There is no debate that New York City has been the most severely impacted place in the country when it comes to COVID-19.
With over 11,500 confirmed deaths from the virus, according to the state's Department of Health as of Friday (and as many as 16,646 if including the city's probable deaths), that many lives lost in less than eight weeks is almost incomprehensible.
Since the early stages of the crisis, Queens had been the hardest hit section of the hardest hit city, counting more total cases and deaths in that borough than any other. However, it appears that may be shifting.
On Friday, the state said that there had been 46,387 COVID-19 cases in Queens, along with 3,601 deaths. While still having more cases than neighboring Kings County (40,658), Queens had fewer total deaths than Brooklyn — giving it the grim title of deadliest county in the U.S.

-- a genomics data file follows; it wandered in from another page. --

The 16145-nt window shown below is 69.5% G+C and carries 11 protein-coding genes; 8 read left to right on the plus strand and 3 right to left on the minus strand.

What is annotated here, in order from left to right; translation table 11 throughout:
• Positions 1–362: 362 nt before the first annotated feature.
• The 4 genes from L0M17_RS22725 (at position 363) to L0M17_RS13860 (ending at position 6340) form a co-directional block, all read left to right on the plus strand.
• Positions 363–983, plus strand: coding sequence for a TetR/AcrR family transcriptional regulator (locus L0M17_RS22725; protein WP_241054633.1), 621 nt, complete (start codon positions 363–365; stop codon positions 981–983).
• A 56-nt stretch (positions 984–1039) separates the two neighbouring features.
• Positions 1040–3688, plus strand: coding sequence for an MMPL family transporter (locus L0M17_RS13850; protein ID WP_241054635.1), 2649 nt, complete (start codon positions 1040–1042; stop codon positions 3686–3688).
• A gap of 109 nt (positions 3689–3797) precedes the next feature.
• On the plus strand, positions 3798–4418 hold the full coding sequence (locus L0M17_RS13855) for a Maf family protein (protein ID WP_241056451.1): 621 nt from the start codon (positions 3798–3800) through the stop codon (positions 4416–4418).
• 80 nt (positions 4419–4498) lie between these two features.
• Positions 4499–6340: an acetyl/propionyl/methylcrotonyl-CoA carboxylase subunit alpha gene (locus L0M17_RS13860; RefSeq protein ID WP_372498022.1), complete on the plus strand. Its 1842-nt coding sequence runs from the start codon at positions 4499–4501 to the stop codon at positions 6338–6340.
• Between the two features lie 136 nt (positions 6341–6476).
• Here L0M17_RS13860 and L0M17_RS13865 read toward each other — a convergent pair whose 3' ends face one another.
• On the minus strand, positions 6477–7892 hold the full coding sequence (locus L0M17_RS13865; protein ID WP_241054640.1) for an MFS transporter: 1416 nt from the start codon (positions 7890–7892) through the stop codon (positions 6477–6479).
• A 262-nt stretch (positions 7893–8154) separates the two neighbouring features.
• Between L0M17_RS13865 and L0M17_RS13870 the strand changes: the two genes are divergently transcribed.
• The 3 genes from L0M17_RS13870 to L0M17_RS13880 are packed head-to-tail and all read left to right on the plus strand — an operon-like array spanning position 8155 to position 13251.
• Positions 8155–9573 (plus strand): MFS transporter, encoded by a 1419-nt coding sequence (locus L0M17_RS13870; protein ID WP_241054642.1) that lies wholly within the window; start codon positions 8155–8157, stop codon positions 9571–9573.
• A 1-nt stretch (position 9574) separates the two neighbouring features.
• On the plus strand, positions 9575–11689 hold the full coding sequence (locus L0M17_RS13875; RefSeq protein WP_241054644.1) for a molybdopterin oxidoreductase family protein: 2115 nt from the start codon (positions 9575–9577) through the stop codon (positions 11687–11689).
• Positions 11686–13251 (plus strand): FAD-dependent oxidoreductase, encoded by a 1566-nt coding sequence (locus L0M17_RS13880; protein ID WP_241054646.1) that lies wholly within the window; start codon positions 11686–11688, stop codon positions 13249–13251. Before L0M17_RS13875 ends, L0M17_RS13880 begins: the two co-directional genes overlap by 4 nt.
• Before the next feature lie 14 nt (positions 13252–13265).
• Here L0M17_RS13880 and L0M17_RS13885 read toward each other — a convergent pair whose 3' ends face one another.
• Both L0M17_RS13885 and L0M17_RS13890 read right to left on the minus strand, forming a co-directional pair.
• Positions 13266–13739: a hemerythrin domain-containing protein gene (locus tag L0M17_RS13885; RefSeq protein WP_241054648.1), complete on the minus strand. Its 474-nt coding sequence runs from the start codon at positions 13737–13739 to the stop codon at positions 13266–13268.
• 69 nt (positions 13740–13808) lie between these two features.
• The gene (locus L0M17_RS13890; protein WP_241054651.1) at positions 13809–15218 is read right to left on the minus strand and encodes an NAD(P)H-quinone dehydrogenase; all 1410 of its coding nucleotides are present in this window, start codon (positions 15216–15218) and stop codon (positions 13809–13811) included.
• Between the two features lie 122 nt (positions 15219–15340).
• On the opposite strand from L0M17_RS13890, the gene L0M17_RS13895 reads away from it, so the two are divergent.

In fact, nearly a quarter of all confirmed coronavirus-related deaths in New York have been reported in Brooklyn — meaning nearly one in four deaths in the state have occurred in the borough. The 3,639 deaths represent about 7 percent of the nationwide toll as well, by NBC News estimates.
While New York state's numbers do not account for probable deaths attributed to COVID-19, the city's do. As of Friday, the city had counted 4,344 deaths in Brooklyn, 1,154 of which were listed as having probable ties to the coronavirus. Queens had a total of 4,274 deaths, according to the city's health department, with 970 of those as probable.
However, according to Johns Hopkins University's Coronavirus Resource Center, the virus is still affecting Queens County the hardest of any in the country, with Brooklyn number two. Nine of the top 11 counties for coronavirus deaths are in New York and New Jersey: Queens, Kings, Bronx and Nassau are the four hardest-hit, with Manhattan sixth, followed by Suffolk, Essex, Bergen and Westchester.
Only Detroit's Wayne County (fifth) and Chicago's Cook County (seventh) also made the ominous list.